comScore in Journal of Advertising Research on How Data Analytics, Social Media, and Creative Strategies Shape U.S. Presidential Election Campaigns
In the following article entitled “The Power of Political Advertising: Lessons for Practitioners,” comScore Co-Founder and CEO Gian Fulgoni is joined by comScore VP of Political Technology Carol Davidsen and comScore VP of Marketing and Insights Andrew Lipsman in describing the combined use of data analytics, creative messaging, and social media in the 2012 and 2016 political campaigns—strategies that, they believe, commercial advertisers should take better advantage of to improve efficiencies and effectiveness in their own marketing efforts. The article was recently published in the September 2016 issue of the Journal of Advertising Research and is reprinted with permission.
Mobile Audience Campaign Measurement Arrives in Canada and the UK
This expansion of mobile campaign measurement comes as mobile devices play an increasingly dominant role in consumers’ digital lives. In Canada and the UK, smartphones and tablets together account for nearly two-thirds of all time spent online (in the UK, 59% of online time is accounted by mobile devices compared to 41% on desktop; in Canada it’s 60% vs 40%).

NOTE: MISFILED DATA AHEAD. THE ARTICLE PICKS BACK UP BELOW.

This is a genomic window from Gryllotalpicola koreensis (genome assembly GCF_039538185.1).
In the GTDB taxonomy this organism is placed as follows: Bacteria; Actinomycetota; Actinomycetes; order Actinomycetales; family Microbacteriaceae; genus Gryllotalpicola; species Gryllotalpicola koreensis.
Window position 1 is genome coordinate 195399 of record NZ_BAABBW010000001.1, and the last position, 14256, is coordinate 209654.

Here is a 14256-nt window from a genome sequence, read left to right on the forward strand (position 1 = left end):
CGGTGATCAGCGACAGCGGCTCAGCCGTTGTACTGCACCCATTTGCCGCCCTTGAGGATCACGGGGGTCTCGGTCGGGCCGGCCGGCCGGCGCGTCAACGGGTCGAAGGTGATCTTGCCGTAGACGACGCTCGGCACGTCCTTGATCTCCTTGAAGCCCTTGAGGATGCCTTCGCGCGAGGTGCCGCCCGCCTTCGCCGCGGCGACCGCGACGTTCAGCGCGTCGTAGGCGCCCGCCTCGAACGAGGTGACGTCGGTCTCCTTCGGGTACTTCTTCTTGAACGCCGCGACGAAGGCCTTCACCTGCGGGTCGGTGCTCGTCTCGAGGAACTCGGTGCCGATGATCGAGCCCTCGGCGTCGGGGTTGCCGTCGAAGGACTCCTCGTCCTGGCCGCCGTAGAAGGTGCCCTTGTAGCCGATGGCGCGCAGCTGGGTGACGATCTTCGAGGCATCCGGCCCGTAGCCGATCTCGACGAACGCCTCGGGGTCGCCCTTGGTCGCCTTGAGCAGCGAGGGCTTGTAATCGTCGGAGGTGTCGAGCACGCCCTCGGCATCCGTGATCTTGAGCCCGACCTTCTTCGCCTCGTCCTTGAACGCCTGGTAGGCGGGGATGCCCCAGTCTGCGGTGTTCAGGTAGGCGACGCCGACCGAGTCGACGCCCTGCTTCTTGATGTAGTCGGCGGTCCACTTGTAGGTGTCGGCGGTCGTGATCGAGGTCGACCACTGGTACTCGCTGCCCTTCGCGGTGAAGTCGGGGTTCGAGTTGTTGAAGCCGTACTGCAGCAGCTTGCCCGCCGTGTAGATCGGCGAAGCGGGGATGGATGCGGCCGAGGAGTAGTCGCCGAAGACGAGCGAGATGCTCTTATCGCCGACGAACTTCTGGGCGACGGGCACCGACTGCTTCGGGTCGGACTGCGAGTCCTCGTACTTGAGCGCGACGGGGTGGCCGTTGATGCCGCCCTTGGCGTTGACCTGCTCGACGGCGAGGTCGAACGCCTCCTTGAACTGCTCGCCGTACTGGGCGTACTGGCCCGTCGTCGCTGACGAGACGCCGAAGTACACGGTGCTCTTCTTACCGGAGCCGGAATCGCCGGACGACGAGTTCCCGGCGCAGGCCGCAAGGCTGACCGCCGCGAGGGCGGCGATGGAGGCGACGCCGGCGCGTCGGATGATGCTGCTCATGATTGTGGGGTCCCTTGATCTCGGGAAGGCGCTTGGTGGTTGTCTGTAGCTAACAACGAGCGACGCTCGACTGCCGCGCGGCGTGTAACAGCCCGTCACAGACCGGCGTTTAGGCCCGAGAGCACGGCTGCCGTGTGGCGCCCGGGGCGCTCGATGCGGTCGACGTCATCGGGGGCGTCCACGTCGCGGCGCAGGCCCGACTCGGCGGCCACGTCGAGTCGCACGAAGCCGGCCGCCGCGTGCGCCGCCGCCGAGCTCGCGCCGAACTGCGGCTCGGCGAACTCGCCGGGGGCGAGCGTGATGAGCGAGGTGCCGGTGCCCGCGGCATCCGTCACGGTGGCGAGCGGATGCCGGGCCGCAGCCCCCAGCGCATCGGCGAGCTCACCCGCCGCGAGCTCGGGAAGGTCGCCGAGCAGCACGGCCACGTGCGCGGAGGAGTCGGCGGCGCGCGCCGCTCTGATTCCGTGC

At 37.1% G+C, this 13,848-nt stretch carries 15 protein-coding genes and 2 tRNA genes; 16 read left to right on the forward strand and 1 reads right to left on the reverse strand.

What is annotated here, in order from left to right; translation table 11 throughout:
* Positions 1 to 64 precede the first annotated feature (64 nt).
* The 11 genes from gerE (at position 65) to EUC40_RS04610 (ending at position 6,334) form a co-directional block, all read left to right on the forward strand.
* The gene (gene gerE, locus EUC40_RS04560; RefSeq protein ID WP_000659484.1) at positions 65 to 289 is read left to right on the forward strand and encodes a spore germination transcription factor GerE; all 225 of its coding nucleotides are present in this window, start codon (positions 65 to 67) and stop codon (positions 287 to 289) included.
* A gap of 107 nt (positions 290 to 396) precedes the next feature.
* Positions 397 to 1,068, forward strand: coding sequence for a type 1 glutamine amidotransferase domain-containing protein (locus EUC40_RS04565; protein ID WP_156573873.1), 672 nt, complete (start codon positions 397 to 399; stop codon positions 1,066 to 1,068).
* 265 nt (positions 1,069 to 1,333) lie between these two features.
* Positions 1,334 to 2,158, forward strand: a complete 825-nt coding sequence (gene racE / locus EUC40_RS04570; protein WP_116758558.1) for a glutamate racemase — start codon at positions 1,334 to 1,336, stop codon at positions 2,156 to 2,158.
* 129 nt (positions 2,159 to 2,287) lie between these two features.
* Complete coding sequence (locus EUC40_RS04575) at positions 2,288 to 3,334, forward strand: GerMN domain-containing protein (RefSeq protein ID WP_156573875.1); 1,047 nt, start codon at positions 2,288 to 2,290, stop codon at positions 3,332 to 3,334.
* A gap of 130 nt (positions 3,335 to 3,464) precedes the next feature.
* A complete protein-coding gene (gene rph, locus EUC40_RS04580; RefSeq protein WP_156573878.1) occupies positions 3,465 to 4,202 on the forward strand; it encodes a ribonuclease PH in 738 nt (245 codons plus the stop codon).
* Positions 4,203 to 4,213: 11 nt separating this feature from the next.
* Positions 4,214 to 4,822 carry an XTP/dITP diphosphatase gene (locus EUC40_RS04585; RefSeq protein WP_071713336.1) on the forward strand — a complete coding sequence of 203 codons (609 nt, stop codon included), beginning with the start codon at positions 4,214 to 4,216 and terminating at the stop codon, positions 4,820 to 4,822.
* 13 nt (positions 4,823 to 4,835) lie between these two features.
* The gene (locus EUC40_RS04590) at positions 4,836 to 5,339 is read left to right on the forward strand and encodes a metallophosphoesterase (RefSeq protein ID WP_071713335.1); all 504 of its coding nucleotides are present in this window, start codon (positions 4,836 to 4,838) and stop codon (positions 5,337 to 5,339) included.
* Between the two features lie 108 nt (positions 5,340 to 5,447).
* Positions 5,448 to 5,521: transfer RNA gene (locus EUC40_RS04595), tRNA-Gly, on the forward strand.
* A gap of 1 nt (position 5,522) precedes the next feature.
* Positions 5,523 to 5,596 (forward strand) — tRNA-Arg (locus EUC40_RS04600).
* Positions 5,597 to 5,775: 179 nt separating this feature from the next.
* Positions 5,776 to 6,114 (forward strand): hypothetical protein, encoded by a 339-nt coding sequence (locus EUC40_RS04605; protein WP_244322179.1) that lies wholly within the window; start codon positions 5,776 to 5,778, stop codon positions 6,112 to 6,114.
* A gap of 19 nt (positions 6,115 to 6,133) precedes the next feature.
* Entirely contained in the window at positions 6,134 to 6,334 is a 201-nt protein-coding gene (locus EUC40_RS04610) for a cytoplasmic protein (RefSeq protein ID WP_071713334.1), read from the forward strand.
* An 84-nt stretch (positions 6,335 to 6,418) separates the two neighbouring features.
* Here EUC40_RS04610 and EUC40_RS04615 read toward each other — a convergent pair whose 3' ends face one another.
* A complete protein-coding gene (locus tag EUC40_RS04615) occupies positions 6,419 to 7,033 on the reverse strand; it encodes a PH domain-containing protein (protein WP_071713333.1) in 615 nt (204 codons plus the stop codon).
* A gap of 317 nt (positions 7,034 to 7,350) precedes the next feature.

Millennials Use More Apps, but Spend a Greater Share of Time on Top Apps
In the recently released 2016 U.S. Mobile App Report, we reported that Millennials concentrate more of their mobile app time within the Top 10 ranked apps in their cohort than older age groups do. In fact, half of Millennials’ total engagement on mobile apps occurs on the group’s Top 10 highest usage apps. This concentration of activity in the Top 10 decreases with age, highlighting the greater consensus among younger users on their favorite apps to spend time with.
OpenTable, Nike+ and United Airlines Top List of Highest Indexing Apps Among Affluent Users
*Based on apps with >1 million users in that income bracket.
Part 2: Why the Power of Habit Drives Power Law Distributions in Mobile App Usage
This one is also commonly used to describe the Pareto Principle or the 80/20 rule. In this context, it means that a small percentage of users account for a very high percentage of activity. Or a small percentage of market participants accrue most of the value.